In Pursuit of Ethics

by Steven M. Smith, Ph.D.
for the “Progressive Views” column, Boerne Star, June 1, 2018

Painting detail showing Plato and Aristotle gesturing to crowd
“Detail showing Plato and Aristotle” from Raphael’s “The School of Athens” is in the public domain

Given the current political climate there seems to be an endless public discussion pertaining to ethics. There are ethics committees and ethics agencies at both the state and federal levels so many that they appear ubiquitous if not redundant. However, does the average citizen possess a fundamental understanding of what ethics is and what comprises or constitutes ethics? This essay attempts to answer the posited question and construct a standard, or bar if you will, whereby to judge political candidates.

According to several American and Oxford English dictionaries ethics is a branch of philosophical knowledge that deals with moral principles and that arise to guiding principles of conduct of an individual or group of individuals. Ethics are guiding principles as to discern what is good or bad and are standards which govern the life of a person or group. There are a number of ethical principles; however, there appear to be four that are salient today. These principles are: Honesty, Loyalty, Respect and Integrity.

Ethics as a platform of debate and discussion dates back to the Greek philosophic tradition. Aristotle held the previously mentioned principles as virtues that are dispositions to act in ways that benefit both the person possessing them and that person’s society. Rene’ Descartes [1596-1650] in his seminal work Principea Philosophe was the first thinker to emphasize the use of reason to morals and ethics ( Later, the Flemish philosopher, Arnold Geulinex, produced a treatise on ethics along the thinking of Descartes in 1655. Drawing upon the Greek philosopher Archytas he stated that from its beginning the study of morals has always been intimately related to ethics and politics.

The Age of Reason gave rise to the German philosophic tradition, in particular Immanuel Kant [1724-1804]. In his seminal work, Critique of Pure Reason, Kant argued that reason is the source of morality. Kant defended the concept of duty as central to morality: humans are bound, from a knowledge of their duty to obey and respect other humans. Now the concept of duty is introduced into the discussion of ethics. This treatise and others continued in the German philosophic tradition to a utilitarianism that asserts that the guiding principle should be the greatest benefit for the greatest number.

This brings us to the current school of ethics in Western philosophy. According to Dr. Arturo Perez, Adjunct Professor at the University of Maryland, “Ethics are rules of conduct. Ethics come from people’s awareness of what is right and wrong. Ethics are moral codes which everyone must conform to. Ethics come from within a person’s moral values.”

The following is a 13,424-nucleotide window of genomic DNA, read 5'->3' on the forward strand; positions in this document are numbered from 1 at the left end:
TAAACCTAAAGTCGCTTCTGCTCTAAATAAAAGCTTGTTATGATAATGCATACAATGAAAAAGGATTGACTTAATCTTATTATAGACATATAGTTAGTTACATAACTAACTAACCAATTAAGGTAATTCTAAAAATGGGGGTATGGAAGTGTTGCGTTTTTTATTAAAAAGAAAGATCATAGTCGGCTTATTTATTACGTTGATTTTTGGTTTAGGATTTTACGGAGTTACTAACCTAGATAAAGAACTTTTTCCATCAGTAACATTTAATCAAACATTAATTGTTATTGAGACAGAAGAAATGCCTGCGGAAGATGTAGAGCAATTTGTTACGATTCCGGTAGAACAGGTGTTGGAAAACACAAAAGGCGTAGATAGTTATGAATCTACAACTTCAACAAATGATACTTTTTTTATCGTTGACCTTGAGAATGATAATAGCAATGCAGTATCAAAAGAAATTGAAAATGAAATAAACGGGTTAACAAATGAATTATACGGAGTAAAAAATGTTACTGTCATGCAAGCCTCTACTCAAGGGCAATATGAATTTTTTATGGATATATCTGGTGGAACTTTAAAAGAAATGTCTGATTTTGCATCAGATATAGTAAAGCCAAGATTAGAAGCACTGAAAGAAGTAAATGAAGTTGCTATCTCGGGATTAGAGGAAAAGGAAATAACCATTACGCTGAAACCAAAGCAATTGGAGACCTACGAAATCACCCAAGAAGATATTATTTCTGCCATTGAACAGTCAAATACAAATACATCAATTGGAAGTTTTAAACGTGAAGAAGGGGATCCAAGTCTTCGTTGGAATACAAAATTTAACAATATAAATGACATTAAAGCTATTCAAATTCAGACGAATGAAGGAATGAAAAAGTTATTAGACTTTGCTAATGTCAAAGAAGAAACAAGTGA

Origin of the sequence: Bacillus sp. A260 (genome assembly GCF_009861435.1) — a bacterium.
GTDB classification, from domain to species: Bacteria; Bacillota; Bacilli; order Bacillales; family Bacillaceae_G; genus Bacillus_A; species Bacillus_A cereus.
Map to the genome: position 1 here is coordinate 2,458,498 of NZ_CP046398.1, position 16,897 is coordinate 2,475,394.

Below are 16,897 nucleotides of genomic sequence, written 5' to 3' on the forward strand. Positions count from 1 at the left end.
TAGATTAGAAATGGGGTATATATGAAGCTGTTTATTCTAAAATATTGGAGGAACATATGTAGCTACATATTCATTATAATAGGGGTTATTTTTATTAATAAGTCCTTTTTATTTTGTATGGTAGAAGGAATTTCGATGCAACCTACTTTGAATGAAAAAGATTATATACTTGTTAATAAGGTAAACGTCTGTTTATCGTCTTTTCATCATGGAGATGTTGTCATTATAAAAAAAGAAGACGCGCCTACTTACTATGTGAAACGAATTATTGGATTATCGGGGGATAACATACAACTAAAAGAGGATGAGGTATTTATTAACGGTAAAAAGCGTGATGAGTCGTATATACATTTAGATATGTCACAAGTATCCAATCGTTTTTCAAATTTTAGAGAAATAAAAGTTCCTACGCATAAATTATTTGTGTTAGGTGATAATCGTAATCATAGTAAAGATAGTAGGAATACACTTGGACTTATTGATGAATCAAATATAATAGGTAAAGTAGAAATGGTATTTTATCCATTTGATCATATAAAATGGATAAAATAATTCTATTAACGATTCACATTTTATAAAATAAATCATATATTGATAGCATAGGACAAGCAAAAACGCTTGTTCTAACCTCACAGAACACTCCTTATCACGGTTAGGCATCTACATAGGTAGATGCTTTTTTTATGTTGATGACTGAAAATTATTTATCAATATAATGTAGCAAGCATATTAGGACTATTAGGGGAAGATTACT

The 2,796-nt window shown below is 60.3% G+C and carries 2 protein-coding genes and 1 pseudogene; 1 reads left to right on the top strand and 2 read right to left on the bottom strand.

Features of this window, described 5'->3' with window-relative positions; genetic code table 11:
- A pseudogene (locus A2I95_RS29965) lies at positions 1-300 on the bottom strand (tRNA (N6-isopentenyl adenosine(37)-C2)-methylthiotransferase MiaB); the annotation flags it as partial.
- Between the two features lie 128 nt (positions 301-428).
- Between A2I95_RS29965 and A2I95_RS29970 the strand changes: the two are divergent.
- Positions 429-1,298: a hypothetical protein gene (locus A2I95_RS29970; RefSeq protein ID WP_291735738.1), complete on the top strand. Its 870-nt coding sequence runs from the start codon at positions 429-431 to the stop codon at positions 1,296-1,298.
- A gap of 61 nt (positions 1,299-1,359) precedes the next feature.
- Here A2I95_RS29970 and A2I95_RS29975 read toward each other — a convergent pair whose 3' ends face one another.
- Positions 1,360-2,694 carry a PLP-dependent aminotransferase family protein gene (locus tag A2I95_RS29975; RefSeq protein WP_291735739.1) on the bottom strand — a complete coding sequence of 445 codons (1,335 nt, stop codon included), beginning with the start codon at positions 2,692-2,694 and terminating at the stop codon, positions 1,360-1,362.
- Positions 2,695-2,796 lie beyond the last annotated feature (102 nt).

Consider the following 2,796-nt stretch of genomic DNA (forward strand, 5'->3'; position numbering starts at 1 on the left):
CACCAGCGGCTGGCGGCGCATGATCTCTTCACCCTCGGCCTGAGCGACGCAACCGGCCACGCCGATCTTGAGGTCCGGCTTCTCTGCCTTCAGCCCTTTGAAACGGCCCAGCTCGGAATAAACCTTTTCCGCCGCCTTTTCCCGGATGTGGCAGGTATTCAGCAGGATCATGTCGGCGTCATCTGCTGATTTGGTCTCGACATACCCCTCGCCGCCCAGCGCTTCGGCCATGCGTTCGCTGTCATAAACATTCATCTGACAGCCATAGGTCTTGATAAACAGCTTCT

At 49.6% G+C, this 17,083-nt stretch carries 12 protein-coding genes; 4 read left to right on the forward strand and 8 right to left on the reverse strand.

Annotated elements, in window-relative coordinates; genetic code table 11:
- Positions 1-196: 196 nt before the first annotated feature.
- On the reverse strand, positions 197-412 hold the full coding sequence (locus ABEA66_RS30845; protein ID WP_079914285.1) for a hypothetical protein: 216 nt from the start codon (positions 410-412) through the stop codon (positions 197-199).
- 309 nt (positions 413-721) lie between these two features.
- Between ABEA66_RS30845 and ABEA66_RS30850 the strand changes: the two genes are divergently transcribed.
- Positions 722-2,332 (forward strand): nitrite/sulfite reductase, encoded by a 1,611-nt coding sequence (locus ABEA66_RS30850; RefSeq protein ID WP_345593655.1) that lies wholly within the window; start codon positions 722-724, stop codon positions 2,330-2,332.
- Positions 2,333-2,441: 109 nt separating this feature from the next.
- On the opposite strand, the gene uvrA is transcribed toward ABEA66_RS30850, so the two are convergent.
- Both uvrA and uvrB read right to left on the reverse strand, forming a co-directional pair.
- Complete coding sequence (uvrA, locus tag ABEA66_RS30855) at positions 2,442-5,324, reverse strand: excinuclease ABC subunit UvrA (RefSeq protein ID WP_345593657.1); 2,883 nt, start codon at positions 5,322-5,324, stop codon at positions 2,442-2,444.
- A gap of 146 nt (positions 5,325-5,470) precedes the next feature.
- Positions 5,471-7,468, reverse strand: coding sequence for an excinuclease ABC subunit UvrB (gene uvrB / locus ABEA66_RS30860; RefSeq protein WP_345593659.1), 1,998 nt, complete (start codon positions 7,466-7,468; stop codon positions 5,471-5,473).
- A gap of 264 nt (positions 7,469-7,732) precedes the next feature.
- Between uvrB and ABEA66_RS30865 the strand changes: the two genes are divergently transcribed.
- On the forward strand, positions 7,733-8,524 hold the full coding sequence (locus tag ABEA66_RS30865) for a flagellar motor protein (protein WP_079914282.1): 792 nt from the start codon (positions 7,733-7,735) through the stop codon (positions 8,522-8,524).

Given the aforementioned definitions and premises, how does one construct a platform or bar by which to judge a political candidate? Ethics and its comprising four principles may be viewed as a stool with four legs. The platform of Ethics is supported by four pillars: Honesty, Loyalty, Respect and Integrity and rigidly bound together by a sense of Duty. If one of these pillars collapses the platform becomes unstable. If more than one collapses the entire platform crumbles. Since the platform of Ethics is elevated by its pillars a bar is therefore established. That bar of Ethics becomes a benchmark whereby to judge political candidates based upon those four pillars of morality and sense of duty.

Given the constructs of ethics established, let us explore some hypothetical scenarios. The first being a person wishing to be elected to the State House based upon being a champion of the Second Amendment. If this person was, as a matter of public record, issued a restraining order to prevent that person from contacting his or her spouse and children because of domestic violence, would that person achieve the bar of ethical standards? The answer is No, as the pillar of Respect is in shambles. Second, if a Congressional Representative uses public funds to settle a sexual harassment claim and refuses to repay the taxpayers, would that person achieve the bar of ethical standards? The answer is No, as the pillar of Integrity is in shambles. We could talk more about Honesty and Loyalty; however, President Trump and his 3,000 lies and Senator Ted “Tea Party” Cruz shutting down the federal government for a month do not deserve my time.

With the midterm and fall elections pending I encourage all readers to place each candidate under the microscope of discernment and examine each with regard to their duty, morals and ethics.

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